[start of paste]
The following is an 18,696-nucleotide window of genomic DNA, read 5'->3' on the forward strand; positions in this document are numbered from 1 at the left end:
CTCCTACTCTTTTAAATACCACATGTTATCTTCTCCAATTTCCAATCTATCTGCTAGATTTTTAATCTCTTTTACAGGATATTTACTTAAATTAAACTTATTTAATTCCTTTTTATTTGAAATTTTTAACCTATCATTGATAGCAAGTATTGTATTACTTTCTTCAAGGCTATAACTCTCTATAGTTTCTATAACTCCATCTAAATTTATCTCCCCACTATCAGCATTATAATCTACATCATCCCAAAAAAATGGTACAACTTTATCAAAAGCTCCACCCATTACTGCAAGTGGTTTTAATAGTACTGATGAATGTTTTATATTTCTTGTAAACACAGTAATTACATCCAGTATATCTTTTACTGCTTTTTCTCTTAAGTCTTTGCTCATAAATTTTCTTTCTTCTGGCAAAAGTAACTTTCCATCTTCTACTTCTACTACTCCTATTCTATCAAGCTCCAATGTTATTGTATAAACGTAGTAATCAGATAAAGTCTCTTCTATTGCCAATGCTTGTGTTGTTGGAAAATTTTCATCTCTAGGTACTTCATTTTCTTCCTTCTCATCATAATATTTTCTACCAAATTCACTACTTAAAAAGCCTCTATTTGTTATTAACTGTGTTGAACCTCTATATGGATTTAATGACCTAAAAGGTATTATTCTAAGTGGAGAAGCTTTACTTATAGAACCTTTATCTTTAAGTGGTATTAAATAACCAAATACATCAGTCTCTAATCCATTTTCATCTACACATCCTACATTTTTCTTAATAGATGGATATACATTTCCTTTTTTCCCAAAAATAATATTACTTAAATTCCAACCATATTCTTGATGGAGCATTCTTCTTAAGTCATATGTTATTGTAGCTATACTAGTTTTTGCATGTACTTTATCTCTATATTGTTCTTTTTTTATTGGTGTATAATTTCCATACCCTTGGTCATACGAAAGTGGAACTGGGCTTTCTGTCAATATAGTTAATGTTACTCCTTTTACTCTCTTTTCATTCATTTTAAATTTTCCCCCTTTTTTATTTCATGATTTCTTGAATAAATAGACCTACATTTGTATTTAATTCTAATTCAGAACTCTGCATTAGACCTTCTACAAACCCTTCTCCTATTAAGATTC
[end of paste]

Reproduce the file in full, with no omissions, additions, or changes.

The following is an 18,696-nucleotide window of genomic DNA, read 5'->3' on the forward strand; positions in this document are numbered from 1 at the left end:
CTCCTACTCTTTTAAATACCACATGTTATCTTCTCCAATTTCCAATCTATCTGCTAGATTTTTAATCTCTTTTACAGGATATTTACTTAAATTAAACTTATTTAATTCCTTTTTATTTGAAATTTTTAACCTATCATTGATAGCAAGTATTGTATTACTTTCTTCAAGGCTATAACTCTCTATAGTTTCTATAACTCCATCTAAATTTATCTCCCCACTATCAGCATTATAATCTACATCATCCCAAAAAAATGGTACAACTTTATCAAAAGCTCCACCCATTACTGCAAGTGGTTTTAATAGTACTGATGAATGTTTTATATTTCTTGTAAACACAGTAATTACATCCAGTATATCTTTTACTGCTTTTTCTCTTAAGTCTTTGCTCATAAATTTTCTTTCTTCTGGCAAAAGTAACTTTCCATCTTCTACTTCTACTACTCCTATTCTATCAAGCTCCAATGTTATTGTATAAACGTAGTAATCAGATAAAGTCTCTTCTATTGCCAATGCTTGTGTTGTTGGAAAATTTTCATCTCTAGGTACTTCATTTTCTTCCTTCTCATCATAATATTTTCTACCAAATTCACTACTTAAAAAGCCTCTATTTGTTATTAACTGTGTTGAACCTCTATATGGATTTAATGACCTAAAAGGTATTATTCTAAGTGGAGAAGCTTTACTTATAGAACCTTTATCTTTAAGTGGTATTAAATAACCAAATACATCAGTCTCTAATCCATTTTCATCTACACATCCTACATTTTTCTTAATAGATGGATATACATTTCCTTTTTTCCCAAAAATAATATTACTTAAATTCCAACCATATTCTTGATGGAGCATTCTTCTTAAGTCATATGTTATTGTAGCTATACTAGTTTTTGCATGTACTTTATCTCTATATTGTTCTTTTTTTATTGGTGTATAATTTCCATACCCTTGGTCATACGAAAGTGGAACTGGGCTTTCTGTCAATATAGTTAATGTTACTCCTTTTACTCTCTTTTCATTCATTTTAAATTTTCCCCCTTTTTTATTTCATGATTTCTTGAATAAATAGACCTACATTTGTATTTAATTCTAATTCAGAACTCTGCATTAGACCTTCTACAAACCCTTCTCCTATTAAGATTC